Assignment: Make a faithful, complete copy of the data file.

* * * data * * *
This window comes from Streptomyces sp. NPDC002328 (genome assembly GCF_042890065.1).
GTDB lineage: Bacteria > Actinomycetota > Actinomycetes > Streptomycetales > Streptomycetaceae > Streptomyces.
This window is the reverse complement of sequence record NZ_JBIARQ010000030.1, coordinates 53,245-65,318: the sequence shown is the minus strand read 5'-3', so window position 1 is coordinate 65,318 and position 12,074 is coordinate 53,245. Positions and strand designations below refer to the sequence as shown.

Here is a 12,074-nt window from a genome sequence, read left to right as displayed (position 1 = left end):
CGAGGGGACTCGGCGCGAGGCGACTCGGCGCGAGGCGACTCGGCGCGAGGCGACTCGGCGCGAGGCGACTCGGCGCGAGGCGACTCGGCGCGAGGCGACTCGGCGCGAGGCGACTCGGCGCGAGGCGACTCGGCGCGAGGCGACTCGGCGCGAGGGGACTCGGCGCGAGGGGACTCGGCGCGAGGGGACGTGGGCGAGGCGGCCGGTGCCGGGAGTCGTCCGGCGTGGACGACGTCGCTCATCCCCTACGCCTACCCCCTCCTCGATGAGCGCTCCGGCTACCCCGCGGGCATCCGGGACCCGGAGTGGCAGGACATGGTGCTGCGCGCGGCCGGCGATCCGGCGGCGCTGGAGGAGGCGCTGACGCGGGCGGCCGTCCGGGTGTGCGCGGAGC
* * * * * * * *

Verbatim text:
This window comes from Streptomyces sp. NPDC002328 (genome assembly GCF_042890065.1).
GTDB lineage: Bacteria > Actinomycetota > Actinomycetes > Streptomycetales > Streptomycetaceae > Streptomyces.
This window is the reverse complement of sequence record NZ_JBIARQ010000030.1, coordinates 53,245-65,318: the sequence shown is the minus strand read 5'-3', so window position 1 is coordinate 65,318 and position 12,074 is coordinate 53,245. Positions and strand designations below refer to the sequence as shown.

Here is a 12,074-nt window from a genome sequence, read left to right as displayed (position 1 = left end):
CGAGGGGACTCGGCGCGAGGCGACTCGGCGCGAGGCGACTCGGCGCGAGGCGACTCGGCGCGAGGCGACTCGGCGCGAGGCGACTCGGCGCGAGGCGACTCGGCGCGAGGCGACTCGGCGCGAGGCGACTCGGCGCGAGGCGACTCGGCGCGAGGGGACTCGGCGCGAGGGGACTCGGCGCGAGGGGACGTGGGCGAGGCGGCCGGTGCCGGGAGTCGTCCGGCGTGGACGACGTCGCTCATCCCCTACGCCTACCCCCTCCTCGATGAGCGCTCCGGCTACCCCGCGGGCATCCGGGACCCGGAGTGGCAGGACATGGTGCTGCGCGCGGCCGGCGATCCGGCGGCGCTGGAGGAGGCGCTGACGCGGGCGGCCGTCCGGGTGTGCGCGGAGC